The changes in climate that people in the Kansas City region are now experiencing haven't been seen in previous lifetimes.
That's according to Doug Kluck, a regional climate services director for the National Oceanic and Atmospheric Administration (NOAA). He also spent 18 years with the National Weather Service as a researcher and forecaster.
KCUR recently sat down with Kluck in an effort to provide readers with some perspective on what's happening. Below is the edited version of that conversation.
Q: People maybe think they know, but maybe they aren't totally sure: What is climate change? What are the easy ways to describe climate change?
A: Well, the easiest thing to say is that the earth is always going through some sort of shift or change in climate over a long, long, long periods of time. … The glaciers that occurred about 10,000 years ago or so took thousands of years to form and move and all of that. But what we're seeing in our lifetime is sort of an enhanced climate change. In other words, it's happening relatively quickly compared to other times in the past.
The only other time we've seen climate change this abrupt is when a meteor strikes the earth. And that's very abrupt. And that's more or less overnight, and cataclysmic. This is slower than that, but yet faster than, let's say, most natural means.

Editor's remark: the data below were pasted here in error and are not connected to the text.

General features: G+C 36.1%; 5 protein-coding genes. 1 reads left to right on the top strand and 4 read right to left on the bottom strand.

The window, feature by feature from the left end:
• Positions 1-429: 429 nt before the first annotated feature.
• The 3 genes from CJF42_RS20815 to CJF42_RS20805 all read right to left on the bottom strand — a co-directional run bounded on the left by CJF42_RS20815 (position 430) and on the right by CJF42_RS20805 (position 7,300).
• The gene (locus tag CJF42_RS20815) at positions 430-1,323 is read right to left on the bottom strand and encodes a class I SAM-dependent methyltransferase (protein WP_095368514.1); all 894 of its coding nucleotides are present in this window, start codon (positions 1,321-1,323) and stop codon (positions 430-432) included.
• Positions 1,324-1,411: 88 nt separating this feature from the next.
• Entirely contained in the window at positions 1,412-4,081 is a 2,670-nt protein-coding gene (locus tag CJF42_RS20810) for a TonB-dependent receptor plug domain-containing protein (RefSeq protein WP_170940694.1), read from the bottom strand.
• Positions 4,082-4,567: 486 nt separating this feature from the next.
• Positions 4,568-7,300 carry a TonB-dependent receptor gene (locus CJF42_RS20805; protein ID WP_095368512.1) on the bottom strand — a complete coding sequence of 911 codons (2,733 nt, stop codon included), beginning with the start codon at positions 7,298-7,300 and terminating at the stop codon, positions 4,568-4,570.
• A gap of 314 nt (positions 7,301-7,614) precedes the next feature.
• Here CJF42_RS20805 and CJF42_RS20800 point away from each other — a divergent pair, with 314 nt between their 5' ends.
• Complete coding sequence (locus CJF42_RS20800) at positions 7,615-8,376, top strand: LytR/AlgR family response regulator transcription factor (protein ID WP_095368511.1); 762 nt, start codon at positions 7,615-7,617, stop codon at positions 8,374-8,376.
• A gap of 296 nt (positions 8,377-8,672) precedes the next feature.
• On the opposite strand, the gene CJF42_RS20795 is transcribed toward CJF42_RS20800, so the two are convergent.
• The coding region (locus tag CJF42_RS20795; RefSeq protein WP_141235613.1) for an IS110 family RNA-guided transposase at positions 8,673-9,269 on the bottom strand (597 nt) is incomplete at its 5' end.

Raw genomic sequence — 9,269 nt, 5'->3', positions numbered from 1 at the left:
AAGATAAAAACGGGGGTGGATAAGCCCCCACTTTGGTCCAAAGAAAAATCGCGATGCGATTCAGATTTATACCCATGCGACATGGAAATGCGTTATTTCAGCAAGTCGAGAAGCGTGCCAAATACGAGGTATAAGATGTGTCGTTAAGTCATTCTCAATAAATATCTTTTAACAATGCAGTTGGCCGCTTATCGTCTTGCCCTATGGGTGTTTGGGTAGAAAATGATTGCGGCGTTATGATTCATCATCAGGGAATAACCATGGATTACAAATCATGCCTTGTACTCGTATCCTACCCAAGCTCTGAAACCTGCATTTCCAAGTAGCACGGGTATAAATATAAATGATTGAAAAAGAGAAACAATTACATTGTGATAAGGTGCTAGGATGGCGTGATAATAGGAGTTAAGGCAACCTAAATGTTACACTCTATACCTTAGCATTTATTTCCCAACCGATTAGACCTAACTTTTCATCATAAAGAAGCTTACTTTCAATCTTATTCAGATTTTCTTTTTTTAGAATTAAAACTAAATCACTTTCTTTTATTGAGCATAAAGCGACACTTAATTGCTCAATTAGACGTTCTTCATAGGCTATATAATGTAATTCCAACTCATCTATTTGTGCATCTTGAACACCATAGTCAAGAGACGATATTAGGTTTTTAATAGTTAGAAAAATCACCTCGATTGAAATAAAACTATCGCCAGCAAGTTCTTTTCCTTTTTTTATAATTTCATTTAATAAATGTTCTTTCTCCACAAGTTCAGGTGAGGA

Q: And is it accelerating?
A: That's probably debatable. It certainly has accelerated since the middle part of the 20th century. And we see, in terms of the temperatures like in the ocean and on land, when you combine the last 10 years as a whole, it's never been warmer in our period of record, which stretches back several hundred years.
Q: With climate change itself, we're speaking solely weather and how weather affects the planet?
A: Weather is what happens today … sort of what happens in your backyard. Climate change is sort of what happens globally over a big, large — much larger area than even the middle part of the United States.
So if you'd look at a map, for example, of let's say average temperatures for the world for September: You would see a pink and blue map. The pink indicates where it's warmer than normal. The blue indicates where it's cooler. Invariably, there is a dominance of pink and red colors and has been that way for the last 10 or 20 years. It's very rare now that we see blue. In other words, cooler than normal temperatures dominate a map of a monthly average temperature.